If the battery volts read less than that, it's an indication that the batteries may be draining or not holding their charge. Actions you might take include plugging in to charge the batteries, or if you are using solar to keep the batteries charged, perhaps moving the trailer out of the shade or moving your portable solar panels to capture more sunlight so your batteries stay maintained.

6. Turn on the water pump

Because it's summer–and for us it's extremely dry in Arizona–I always check the water seals to make sure they aren't dried out. For instance, the toilet seal at bottom of the toilet should be kept moist all times. And the p-traps should always have a bit of water in them, so sewer gas doesn't drift into the Airstream. 

With the water pump on, do these things:

  • Flush the toilet
  • Run water down the bathroom sink, kitchen sink, and shower drain

These steps will make sure there's enough water to keep the toilet seal moist and the p-traps maintain their water seal.

7. Give the rest of the interior a visual inspection

Open all the drawers and cabinets. Look for droppings and shredded fluff that might indicate rodents. Make sure the garbage can is empty and that you haven't left any food or other items that could rot or attract bugs or critters. Even experienced Airstreamers leave behind the occasional detritus when they're in a hurry!

Next, take a look at the sidewalls and ceilings for things like:

  • Dried streak marks or stains coming down the wall that could indicate a possible rainwater leak
  • Countertop dust with dried droplets of water that could indicate a possible rainwater leak
  • Water stains on the curtains

If you suspect a rainwater leak, here are tips for how to troubleshoot it and here are some recommendations for fixing it.

8. Turn off the water pump and put the battery disconnect switch back to the STORE or OFF position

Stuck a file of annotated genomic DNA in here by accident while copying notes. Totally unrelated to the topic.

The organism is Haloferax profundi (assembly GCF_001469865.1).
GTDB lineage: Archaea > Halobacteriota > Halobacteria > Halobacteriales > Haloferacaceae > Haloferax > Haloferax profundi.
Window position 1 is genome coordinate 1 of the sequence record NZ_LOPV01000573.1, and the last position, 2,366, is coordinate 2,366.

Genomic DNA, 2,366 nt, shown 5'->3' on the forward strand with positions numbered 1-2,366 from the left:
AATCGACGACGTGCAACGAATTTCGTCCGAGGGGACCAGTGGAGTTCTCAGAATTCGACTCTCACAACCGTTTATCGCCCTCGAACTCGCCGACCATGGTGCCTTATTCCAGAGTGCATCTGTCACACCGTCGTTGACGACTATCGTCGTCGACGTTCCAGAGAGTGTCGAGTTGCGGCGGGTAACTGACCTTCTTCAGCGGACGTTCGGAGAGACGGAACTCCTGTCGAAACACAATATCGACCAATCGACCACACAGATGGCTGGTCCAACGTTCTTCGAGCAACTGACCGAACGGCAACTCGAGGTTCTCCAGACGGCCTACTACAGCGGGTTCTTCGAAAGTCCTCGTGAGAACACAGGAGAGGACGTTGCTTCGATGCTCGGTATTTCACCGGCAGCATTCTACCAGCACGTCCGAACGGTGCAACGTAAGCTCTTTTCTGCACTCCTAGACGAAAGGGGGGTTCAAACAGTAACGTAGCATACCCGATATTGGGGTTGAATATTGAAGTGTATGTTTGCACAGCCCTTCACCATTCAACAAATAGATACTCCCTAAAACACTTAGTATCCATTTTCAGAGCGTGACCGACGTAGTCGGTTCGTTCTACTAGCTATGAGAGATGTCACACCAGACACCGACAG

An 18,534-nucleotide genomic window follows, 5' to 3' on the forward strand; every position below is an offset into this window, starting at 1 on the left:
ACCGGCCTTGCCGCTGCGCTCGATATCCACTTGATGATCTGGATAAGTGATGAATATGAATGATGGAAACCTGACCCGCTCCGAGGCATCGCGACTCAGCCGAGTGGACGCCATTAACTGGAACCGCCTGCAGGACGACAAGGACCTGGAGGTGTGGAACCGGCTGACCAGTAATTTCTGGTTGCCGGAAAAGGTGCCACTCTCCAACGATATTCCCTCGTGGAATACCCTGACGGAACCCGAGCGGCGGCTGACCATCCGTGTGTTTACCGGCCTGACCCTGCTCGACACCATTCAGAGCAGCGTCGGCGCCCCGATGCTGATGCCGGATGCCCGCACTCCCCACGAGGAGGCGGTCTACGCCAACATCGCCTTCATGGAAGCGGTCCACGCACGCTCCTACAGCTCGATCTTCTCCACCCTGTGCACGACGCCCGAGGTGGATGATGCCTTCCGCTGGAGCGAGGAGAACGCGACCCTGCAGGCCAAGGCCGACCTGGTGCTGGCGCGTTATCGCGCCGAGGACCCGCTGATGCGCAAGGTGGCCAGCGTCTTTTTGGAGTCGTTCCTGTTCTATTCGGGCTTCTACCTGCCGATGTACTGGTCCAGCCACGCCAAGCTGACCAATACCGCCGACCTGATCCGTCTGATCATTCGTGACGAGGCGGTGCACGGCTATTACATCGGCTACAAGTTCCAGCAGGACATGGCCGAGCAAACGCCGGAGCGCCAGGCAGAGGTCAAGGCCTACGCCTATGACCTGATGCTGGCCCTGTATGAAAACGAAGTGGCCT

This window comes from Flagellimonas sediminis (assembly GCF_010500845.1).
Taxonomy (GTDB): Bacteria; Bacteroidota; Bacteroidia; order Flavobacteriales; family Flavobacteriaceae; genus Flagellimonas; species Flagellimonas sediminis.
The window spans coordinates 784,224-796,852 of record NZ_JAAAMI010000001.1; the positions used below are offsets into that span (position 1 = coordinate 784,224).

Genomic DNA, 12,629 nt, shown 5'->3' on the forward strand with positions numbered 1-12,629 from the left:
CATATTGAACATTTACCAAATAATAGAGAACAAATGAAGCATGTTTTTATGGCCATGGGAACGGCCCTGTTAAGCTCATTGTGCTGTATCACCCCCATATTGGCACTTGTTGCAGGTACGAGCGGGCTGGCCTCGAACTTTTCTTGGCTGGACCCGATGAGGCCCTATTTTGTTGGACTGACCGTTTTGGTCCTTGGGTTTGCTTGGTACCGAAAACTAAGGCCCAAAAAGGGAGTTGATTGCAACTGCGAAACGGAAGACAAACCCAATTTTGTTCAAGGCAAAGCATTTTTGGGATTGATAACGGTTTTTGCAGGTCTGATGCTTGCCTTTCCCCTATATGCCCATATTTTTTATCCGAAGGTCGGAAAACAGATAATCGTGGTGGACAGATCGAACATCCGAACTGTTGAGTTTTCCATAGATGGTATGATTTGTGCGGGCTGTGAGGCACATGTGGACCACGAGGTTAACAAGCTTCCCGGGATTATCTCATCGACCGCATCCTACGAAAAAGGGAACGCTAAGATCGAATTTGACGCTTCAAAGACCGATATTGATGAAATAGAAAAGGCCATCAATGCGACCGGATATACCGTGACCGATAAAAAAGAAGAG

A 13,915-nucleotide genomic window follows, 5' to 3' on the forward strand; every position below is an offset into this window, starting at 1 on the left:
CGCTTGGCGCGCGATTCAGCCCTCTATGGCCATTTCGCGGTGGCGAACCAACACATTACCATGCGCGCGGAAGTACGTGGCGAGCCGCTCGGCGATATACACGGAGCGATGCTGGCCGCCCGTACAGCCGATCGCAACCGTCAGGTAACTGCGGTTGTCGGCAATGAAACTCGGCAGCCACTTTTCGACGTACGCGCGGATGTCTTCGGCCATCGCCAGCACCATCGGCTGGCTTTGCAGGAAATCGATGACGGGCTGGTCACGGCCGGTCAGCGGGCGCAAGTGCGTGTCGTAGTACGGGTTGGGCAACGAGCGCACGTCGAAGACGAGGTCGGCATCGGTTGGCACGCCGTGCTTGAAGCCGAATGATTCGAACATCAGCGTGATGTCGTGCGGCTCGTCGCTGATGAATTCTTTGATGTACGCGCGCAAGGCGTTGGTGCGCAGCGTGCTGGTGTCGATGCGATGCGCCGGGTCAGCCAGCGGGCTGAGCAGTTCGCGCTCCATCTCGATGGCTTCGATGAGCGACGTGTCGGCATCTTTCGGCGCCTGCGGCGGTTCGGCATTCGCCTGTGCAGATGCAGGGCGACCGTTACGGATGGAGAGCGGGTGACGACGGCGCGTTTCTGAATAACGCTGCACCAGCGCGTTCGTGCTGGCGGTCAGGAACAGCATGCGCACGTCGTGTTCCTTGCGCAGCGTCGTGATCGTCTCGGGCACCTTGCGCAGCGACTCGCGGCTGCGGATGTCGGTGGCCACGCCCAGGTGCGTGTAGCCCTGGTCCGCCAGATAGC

That's it! Your 10-minute summertime storage lot check is all done.

You can close things up knowing everything is as it should be—or, leave with a task list of fixes or things that need further investigation. Either way, it's time well spent.

AppliancesBatteriesExteriorInspectionPropane safetyTire pressureWater





Peter Thelen

Peter Thelen

Do you always leave water in fresh water tank during storage?
Peter Thelen.

Rich Luhr

Rich Luhr

We usually do leave a small amount of water in the tank, because: (1) we use our Airstream often; (2) it’s useful to have some water onboard for minor cleanups; (3) we don’t have to winterize in southern Arizona.

If you leave water in the tanks for a long time in warm weather, it’s a good idea to add a few drops of bleach to prevent the possibility of bacterial growth. In cold weather, of course, you should drain the water and winterize the Airstream.

Terri Miller

Terri Miller

We don’t have water in the storage tank. Is it ok to just pour water into the toilet & the sink drains?

Rich Luhr

Rich Luhr

Terri — yes, it’s absolutely fine to just bring a jug of water and pour it into the drains and toilet.